“It doesn’t change my deeply held religious beliefs,” Peotter said. “I do not believe in same sex marriage.”
Peotter agreed to be more careful in the future and to remove the city seal photo from his future newsletter mailings. Mayor Ed Selich also asked him to remove the original version of the newsletter that contained the photo of the city seal from Peotter’s website.
“Councilmember Peotter is entitled to his opinions but he should choose a platform where his personal opinions cannot be confused with or misconstrued to be city policy,” wrote Selich. “On Wednesday morning I asked Mr. Peotter to remove the city seal from his emails, web site and collateral material so that the public does not confuse his personal views with city policy.”
As of Thursday morning, the newsletter was still available through online links and Peotter’s facebook page.
Earlier on Tuesday, Peotter sent out another newsletter (without the city seal photo) asking supporters to attend the council meeting, although the newsletter was sent by “Scott Peotter—Newport Beach City Council” and had a newsletter headline under Peotter’s name that read “Newport Beach City Councilman.”
“The mayor has agendized an item in response chastising me for using the city seal and trying to limit the free speech of the minority of the council,” Peotter wrote.
The email, titled “Newport Beach Council Update Freedom of Speech – NOT,” asked supporters to speak at the meeting about free speech and religious liberties.
“The LGBT crowd is rallying their supporters to come to tonight’s council meeting to harass me and ask for my resignation,” Peotter wrote in Tuesday’s message.
He also explained why the city seal photo was missing from the header of his newsletter.
“I used this picture, in a picture montage, in a private email, from my personal email account, that stated it was paid for by Scott Peotter for City Council 2014,” he wrote. “Yet somehow people were confused as to who I was representing”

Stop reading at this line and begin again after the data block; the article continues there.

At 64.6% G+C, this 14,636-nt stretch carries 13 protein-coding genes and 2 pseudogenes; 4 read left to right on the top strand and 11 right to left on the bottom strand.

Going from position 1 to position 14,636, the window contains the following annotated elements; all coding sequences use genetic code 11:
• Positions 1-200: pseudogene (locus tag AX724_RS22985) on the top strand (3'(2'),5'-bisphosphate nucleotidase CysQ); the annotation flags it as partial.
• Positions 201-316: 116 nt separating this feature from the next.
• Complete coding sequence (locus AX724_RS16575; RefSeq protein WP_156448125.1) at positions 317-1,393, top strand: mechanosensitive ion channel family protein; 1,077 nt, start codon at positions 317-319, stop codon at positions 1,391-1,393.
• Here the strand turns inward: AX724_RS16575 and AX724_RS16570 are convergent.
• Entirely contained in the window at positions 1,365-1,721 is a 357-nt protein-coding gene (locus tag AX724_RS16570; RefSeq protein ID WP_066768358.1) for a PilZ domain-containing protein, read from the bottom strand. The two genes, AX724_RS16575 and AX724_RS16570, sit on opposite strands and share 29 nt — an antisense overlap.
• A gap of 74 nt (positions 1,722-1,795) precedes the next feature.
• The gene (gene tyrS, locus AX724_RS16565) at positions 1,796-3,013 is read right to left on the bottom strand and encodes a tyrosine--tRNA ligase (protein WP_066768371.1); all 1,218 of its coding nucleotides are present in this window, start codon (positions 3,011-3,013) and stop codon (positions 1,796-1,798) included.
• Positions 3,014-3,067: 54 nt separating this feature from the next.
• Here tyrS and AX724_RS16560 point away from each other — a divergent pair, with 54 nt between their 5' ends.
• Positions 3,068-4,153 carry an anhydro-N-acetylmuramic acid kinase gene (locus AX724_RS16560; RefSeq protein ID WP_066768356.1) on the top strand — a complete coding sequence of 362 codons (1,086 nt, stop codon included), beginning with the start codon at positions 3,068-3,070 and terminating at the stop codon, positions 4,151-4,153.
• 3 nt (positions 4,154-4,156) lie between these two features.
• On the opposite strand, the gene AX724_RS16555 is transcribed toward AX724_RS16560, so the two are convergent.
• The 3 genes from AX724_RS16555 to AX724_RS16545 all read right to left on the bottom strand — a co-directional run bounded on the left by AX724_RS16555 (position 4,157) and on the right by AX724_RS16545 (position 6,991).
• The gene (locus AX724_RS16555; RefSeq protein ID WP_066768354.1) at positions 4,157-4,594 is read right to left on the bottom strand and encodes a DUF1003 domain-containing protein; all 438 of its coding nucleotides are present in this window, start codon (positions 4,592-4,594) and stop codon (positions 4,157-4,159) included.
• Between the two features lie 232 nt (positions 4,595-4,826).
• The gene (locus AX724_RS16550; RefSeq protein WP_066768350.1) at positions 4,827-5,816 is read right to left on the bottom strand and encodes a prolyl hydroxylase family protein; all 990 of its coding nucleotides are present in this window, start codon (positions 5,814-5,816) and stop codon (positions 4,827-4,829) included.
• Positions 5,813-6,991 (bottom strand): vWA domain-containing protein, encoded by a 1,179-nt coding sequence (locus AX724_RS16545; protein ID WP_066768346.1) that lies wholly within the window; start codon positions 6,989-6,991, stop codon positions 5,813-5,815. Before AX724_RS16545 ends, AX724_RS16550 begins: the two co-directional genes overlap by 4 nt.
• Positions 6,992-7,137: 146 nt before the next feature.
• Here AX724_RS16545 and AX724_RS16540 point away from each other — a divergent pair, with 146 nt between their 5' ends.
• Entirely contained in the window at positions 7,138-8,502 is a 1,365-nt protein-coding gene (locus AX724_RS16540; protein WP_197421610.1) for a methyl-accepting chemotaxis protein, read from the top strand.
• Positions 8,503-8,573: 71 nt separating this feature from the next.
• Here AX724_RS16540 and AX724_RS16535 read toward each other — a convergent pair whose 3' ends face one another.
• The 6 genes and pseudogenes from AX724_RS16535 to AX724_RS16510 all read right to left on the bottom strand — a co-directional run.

Newport Beach City Councilman Keith Curry sent an email prior to the city council meeting that read, “In light of yet another example of councilman Scott Peotter violating Section 1.16.050 of the Newport Beach Municipal Code by misusing the city seal for his own political purposes, I will propose on Tuesday July 14 that the city attorney bring back to council a revised municipal code provision that clearly and unambiguously prohibits the use of the city seal, in any form, for personal political pronouncements, campaign fundraising, personal attacks and the expression of personal opinions that have not been previously authorized by the city council or staff.”
City Attorney Aaron Harp explained the confusion during Tuesday’s meeting. City staff received numerous inquiries from the public about whether the position set forth in that email was the position of the city or if that was his personal position, he said.
The policy presented Tuesday was designed to prevent confusion going forward between when council members are expressing their personal opinions and when they are reflecting a position held by the entire city council as a body, Harp said.
The basis of the policy is basically to avoid confusion by the public; it’s not regulating the content of speech. It’s viewpoint-neutral, narrowly tailored and should withstand judicial scrutiny, Harp said.
The resolution also reaffirmed the city’s support for a diverse and inclusive community.